A distinction is here made between the peoples “which are very far off, those dwelling outside the promised land and the tribes infesting Canaan. Not the former, but the latter only were under the ban of God. To the former the armies of Israel had to proclaim peace, which, if rejected, returned to its proclaimers, and the city was destroyed. This points to the instructions given by Christ to the church of the New Dispensation: “And into whatsoever city or town you shall enter, enquire who in it is worthy; and there abide till ye go thence. And when ye come into a house, salute it. And if the house be worthy, let your peace come upon it: but if it be not worthy, let your peace return to you. And whosoever shall not receive you, nor hear your words, when ye depart out of that house or city, shake off the dust of your feet. Verily I say unto you, it shall be more tolerable for the land of Sodom and Gomorrah in the day of judgment, than for that city” (Matt. 10:11 scq.).

But to the Canaanites Joshua might not proclaim peace. They were cursed, reprobated, and therefore doomed to destruction. And therefore also they resisted to the end. So we read at Joshua 11:18 scq. “And Joshua made war a long time with all those kings. There was not a city that made peace with the children of Israel, save the Hivites the inhabitants of Gibeon: all other they took in battle. For it was of the Lord to harden their hearts, that they should come against Israel in battle, that he might destroy them utterly, and that they might have no favor, but that he might destroy them, as the Lord commanded Moses.”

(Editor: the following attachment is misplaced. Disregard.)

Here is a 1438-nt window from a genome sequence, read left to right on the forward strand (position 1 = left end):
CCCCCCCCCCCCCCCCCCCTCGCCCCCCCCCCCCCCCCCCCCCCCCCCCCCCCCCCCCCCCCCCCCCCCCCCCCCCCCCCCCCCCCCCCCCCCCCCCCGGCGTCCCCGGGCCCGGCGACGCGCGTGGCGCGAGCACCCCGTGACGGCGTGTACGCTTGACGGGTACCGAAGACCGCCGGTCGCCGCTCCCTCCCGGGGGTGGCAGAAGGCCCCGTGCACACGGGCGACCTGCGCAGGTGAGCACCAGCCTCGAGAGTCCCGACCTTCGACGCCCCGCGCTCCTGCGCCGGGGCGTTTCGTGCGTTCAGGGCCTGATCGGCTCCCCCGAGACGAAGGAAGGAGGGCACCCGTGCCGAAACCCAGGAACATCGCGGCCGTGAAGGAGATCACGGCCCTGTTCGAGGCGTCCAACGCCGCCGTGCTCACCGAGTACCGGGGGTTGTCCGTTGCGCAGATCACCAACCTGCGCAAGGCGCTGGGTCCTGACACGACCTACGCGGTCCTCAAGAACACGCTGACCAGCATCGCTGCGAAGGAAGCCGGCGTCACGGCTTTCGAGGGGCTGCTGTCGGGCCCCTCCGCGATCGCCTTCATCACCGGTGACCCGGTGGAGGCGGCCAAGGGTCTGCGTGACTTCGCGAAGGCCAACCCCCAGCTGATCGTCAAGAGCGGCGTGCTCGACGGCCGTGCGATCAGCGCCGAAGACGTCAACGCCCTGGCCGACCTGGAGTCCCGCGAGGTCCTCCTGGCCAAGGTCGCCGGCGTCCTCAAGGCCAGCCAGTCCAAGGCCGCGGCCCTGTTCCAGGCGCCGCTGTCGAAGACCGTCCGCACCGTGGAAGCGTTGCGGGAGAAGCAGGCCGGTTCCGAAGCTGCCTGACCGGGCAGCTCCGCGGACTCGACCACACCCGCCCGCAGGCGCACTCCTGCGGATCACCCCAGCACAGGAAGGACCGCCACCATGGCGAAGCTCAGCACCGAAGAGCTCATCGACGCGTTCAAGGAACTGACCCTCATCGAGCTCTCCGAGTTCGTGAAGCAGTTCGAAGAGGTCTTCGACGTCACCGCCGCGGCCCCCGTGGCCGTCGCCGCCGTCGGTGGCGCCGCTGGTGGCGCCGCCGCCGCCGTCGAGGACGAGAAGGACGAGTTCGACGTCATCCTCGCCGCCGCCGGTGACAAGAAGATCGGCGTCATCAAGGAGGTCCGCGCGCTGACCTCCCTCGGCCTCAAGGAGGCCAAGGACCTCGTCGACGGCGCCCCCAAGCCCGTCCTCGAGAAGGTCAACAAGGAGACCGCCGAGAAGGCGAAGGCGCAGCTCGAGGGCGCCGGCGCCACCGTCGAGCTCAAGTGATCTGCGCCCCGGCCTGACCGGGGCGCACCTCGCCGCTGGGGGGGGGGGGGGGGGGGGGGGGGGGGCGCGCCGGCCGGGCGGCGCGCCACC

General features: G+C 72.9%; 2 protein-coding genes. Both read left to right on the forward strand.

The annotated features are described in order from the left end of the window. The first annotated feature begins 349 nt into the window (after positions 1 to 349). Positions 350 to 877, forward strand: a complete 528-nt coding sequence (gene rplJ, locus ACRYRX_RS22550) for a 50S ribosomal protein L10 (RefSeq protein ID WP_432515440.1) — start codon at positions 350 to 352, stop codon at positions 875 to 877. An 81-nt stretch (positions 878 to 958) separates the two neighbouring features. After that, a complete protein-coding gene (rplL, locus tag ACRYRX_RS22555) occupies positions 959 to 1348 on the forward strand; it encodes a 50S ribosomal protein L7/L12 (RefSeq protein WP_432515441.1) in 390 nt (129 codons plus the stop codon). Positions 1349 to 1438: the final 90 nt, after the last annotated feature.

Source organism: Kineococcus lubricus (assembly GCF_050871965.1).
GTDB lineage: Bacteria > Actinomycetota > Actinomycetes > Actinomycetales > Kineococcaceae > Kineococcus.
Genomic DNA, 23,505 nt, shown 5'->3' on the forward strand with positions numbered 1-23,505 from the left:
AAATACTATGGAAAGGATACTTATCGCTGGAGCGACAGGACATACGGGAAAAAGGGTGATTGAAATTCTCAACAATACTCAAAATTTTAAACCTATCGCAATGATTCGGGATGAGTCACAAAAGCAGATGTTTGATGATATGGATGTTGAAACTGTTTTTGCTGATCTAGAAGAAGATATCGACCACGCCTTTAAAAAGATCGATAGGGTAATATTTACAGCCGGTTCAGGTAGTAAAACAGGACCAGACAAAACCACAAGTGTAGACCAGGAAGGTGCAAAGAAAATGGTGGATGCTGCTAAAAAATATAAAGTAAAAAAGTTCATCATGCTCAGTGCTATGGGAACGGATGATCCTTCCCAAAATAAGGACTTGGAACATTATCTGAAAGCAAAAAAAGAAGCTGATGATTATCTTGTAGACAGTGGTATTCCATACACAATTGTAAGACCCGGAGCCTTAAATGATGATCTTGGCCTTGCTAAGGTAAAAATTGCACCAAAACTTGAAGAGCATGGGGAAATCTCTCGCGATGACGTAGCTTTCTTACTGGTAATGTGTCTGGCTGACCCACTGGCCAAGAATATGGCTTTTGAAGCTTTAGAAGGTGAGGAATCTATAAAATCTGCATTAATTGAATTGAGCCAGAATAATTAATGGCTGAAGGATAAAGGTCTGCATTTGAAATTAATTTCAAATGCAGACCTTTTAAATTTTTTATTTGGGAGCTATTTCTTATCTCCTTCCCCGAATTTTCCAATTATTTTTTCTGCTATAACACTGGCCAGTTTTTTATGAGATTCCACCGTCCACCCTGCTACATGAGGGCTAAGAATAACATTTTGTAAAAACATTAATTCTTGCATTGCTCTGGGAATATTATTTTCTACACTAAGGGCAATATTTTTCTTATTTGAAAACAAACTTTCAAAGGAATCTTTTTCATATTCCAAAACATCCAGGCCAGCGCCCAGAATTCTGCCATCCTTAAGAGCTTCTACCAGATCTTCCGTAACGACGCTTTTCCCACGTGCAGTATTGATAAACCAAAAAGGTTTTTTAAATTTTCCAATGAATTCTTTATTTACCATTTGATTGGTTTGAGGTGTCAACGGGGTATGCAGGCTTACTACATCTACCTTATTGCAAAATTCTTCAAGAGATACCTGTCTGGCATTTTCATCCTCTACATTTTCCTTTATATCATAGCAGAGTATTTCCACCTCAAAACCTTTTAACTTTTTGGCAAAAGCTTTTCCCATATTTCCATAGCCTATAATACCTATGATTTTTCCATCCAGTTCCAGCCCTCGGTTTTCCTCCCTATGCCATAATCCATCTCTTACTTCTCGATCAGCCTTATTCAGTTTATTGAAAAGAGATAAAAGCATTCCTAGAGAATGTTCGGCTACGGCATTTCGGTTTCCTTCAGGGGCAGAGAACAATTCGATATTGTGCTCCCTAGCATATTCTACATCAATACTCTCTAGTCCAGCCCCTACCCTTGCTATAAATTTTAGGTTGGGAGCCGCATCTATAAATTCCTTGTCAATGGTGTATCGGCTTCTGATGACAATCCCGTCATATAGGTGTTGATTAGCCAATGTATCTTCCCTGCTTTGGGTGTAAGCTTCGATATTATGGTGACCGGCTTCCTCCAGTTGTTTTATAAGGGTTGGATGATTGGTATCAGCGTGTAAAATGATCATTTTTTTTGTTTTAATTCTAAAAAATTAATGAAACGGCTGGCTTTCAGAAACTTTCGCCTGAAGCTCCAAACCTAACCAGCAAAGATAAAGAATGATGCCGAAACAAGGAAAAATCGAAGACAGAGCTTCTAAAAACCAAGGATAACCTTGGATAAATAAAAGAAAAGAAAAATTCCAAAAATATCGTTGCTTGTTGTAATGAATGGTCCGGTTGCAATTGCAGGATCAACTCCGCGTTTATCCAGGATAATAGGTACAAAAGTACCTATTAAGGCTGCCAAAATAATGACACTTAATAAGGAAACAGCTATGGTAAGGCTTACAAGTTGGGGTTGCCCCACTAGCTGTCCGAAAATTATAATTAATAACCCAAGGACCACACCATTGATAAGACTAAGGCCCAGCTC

But before they could be destroyed, they had to become wicked and sinners before the Lord exceedingly in order that he might be justified. And this they were. Their abominations were of a kind that might be said emphatically to cry to heaven—such idolatrous rites as tended to defile their very consciences, and the habitual practice of pollutions which were a disgrace to humanity. The land is represented as no longer able to bear the mass of defilements which overspread it, as even vomiting out its inhabitants.” And they knew the judgments of God, that “they which commit such things are worthy of death.”

Had they truly repented, they would have had favor. The righteous, certainly, are not destroyed. And the penitent are righteous men. True, peace might not be proclaimed to them. For God was not for them but against them. Yet, certainly, the judgment could not take effect, had they surrendered, put away their idols and turned to the Lord. The above quotation from Joshua is an indirect statement to this effect. God, assuredly gives favor unto all whom he redeems and saves from their sins. As to the Canaanites, He was determined to destroy them and that they should have no favor. Therefore, instead of moving them to repent, He hardened them, and in agreement herewith commanded Joshua to proclaim them no peace. This is different than saying that they would have been destroyed, though they had turned to the Lord. Certainly had they repented and turned to the Lord they would have been saved. For the penitent are the elect, the righteous. Their god does not destroy. But they were reprobated and therefore received no grace to repent, but instead were hardened in preparation of their final doom. Being reprobated Joshua was forbidden to proclaim peace to them.